17 99% Limited Partner (Investor) 1% General Partner (Developer) Limited Partnership (Owner) Wind Project

18 Also, at some point after the end of the 10-year PTC period, there could be a ”flip” to give the general partner (the developer) a greater percentage interest (up to 95%) in the project’s cash flow And at some point after the 10-year PTC period (or after the investor has achieved a targeted IRR yield), the general partner/developer could have an option to buy out the limited partner/investor’s interest at its fair market value

19 The investor’s payment can be made up-front, so that it can be used as owner’s equity in the development process, or to pay off development period financing The investor could pay most (up to 80%) of its funds on a pay-in schedule of up to 10 years, as PTCs are delivered (a “pay-as-you-go” plan), but at least 75% of the investor’s reasonably expected investment must be fixed and determinable and not contingent

20 These are just general concepts
These are just general concepts. The terms of the syndication of the Production Tax Credits from each wind project will vary, based in part upon the economics of the particular transaction.

21 Because of the sophisticated tax structuring involved, there will be not insignificant legal and accounting costs in each of these transactions, so it may not be as cost-efficient to syndicate the PTCs in this manner for smaller community wind projects, unless either (i) the investor is a community-oriented company willing to make a relatively small investment or (ii) a community wind project can be pooled with other similar community wind projects to provide a larger investment to cover the transaction costs

22 Wind Farm D C A 99% Limited Partner(s) (Investor(s)) 1% General Partner (Investment Banker) (Investment Fund) (Developer) B Limited Partnership (Owner)

23 In the model shown on the chart on the previous slide, each community wind project can be structured based upon its own economics and can negotiate its own business deal with the investment fund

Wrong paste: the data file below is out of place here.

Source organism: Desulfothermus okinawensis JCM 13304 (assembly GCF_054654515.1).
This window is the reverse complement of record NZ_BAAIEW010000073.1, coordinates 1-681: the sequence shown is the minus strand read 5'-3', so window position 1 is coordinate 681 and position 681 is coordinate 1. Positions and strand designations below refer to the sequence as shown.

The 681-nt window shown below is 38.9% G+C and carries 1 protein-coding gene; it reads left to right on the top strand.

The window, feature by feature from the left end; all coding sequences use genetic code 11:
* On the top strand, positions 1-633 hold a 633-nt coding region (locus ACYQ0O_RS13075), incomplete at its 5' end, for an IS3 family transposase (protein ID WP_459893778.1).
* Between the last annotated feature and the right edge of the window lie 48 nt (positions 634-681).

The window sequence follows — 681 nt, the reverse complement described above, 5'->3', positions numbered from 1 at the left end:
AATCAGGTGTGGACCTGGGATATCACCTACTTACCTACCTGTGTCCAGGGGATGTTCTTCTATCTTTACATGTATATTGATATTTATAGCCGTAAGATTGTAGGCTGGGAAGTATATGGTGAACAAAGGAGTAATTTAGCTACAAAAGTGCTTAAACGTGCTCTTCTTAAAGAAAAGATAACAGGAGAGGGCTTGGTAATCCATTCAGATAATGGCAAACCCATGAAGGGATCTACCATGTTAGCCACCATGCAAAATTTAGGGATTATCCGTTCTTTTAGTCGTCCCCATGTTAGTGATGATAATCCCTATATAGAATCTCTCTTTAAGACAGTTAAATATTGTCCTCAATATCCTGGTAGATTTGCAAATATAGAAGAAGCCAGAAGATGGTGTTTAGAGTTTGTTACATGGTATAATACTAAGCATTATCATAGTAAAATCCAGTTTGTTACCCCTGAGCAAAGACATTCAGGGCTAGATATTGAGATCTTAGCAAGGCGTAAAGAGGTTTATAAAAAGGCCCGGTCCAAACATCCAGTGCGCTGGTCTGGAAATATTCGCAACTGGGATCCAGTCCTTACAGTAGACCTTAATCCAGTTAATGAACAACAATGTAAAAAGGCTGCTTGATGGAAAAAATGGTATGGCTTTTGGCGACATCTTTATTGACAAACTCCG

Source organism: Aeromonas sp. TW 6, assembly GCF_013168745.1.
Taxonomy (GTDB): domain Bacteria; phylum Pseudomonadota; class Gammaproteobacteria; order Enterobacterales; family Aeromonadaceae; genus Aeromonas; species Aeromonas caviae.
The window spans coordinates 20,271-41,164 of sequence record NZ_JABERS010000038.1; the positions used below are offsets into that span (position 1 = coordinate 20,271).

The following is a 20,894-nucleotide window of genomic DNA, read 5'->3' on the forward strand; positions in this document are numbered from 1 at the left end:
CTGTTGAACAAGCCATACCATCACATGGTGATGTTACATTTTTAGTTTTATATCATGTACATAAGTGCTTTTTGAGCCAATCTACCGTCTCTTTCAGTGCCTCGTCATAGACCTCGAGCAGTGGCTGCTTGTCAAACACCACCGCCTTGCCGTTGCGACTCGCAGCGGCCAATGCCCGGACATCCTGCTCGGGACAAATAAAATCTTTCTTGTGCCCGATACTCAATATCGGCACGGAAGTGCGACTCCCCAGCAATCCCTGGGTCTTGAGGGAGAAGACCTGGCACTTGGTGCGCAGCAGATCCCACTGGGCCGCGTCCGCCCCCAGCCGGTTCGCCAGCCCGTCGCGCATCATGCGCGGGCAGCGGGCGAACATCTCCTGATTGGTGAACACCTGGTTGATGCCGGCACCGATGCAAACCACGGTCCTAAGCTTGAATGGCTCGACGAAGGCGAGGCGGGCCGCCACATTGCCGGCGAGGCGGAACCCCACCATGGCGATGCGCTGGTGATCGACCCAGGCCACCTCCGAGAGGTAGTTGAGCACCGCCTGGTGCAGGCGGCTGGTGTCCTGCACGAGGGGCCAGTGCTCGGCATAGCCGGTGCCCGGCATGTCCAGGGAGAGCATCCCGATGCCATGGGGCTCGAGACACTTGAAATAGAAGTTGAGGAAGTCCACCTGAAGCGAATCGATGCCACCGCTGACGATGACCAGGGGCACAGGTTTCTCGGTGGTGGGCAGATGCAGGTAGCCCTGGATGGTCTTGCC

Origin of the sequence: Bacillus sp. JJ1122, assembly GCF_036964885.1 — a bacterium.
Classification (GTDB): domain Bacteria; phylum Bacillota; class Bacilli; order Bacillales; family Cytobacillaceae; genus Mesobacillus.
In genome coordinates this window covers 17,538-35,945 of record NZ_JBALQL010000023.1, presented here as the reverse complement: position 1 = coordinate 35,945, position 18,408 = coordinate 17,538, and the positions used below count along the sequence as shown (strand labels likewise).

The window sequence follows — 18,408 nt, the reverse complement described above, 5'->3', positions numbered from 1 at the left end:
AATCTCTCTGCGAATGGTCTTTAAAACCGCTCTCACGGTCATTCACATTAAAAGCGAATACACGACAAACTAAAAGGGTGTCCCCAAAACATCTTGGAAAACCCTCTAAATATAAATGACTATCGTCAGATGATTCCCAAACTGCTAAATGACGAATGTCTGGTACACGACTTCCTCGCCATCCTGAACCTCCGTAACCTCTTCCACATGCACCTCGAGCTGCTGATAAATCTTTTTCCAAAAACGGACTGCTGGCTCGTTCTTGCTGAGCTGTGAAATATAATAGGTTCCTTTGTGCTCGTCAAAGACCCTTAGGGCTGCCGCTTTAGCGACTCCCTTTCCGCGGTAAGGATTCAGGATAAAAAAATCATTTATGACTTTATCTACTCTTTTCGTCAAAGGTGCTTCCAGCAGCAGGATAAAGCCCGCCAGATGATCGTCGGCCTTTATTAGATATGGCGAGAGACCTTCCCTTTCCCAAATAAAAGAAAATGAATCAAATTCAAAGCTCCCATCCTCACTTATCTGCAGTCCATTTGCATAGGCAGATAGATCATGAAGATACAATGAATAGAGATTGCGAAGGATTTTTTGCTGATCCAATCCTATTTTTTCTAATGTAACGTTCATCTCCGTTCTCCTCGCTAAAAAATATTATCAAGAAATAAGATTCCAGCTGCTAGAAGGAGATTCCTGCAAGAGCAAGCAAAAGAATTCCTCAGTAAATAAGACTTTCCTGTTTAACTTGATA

24 The investor does benefit from diversification of sponsor and wind regime, and perhaps off-taker, compared to an investment in one large project To keep down transaction costs, the same base documentation can be used as the starting point for each project

25 Facilitating these structures is an area where the states and public advocacy groups could be very helpful States and institutional non-profits have done this in the housing tax credit area

26 PTC POINTERS The PTC is reduced by up to 50% to the extent that project costs are funded by (i) federal, state or local government grants for use in connection with the project, (ii) the proceeds of state or local tax-exempt obligations, (iii) subsidized energy financing provided directly or indirectly by federal, state or local programs or (iv) other credits allowable with respect to any property which is part of the project

27 For the first 4 years of the 10-year PTC tax credit period, PTCs can be applied to reduce the investor’s Alternative Minimum Tax Facilities are generally depreciated over 5 years (5-year MACRS)

28 PTCs are received by the taxpayer as they are earned, so there is no recapture risk to an investor if the investor sells its PTC investment during the 10-year PTC period (this is an advantage over many other tax credits where there is a tax credit recapture risk if the investment is disposed of during the tax credit period)

29 The amount of the PTC, currently 2
The amount of the PTC, currently 2.0 cents per kilowatt hour of electricity generated, is re-calculated by the IRS for each year of the PTC period of a facility (it was 1.9 cents per kilowatt hour for 2006)

30 Revenue Procedure Revenue Procedure (effective November 5, 2007) gives guidance in structuring wind energy transactions By its terms, Rev. Proc does not apply to geothermal, biomass and the other facilities eligible for PTCs This is a “safe harbor”, but be very wary of not following it

31 In order to comply with Rev. Proc
In order to comply with Rev. Proc , the developer must have a minimum 1% interest in each item of partnership income, gain, loss, deduction, and credit throughout the term of the partnership Also, an investor’s interest cannot “flip” down to less than 5% of its initial interest

32 Under Rev. Proc , there are no calls (developer’s rights to buy out the investor’s interest) in the first 5 years, and no puts (investor’s rights to require the developer to buy out the investor’s interest) at all Any calls must be for not less than the fair market value of the interest involved

33 In order to comply with the Rev. Proc
In order to comply with the Rev. Proc., as of the later of the project’s placed in service date or the investor admission date, the investor must have at least 20% of its total anticipated capital invested in the partnership Also, at least 75% of the investor’s capital must be not subject to adjusters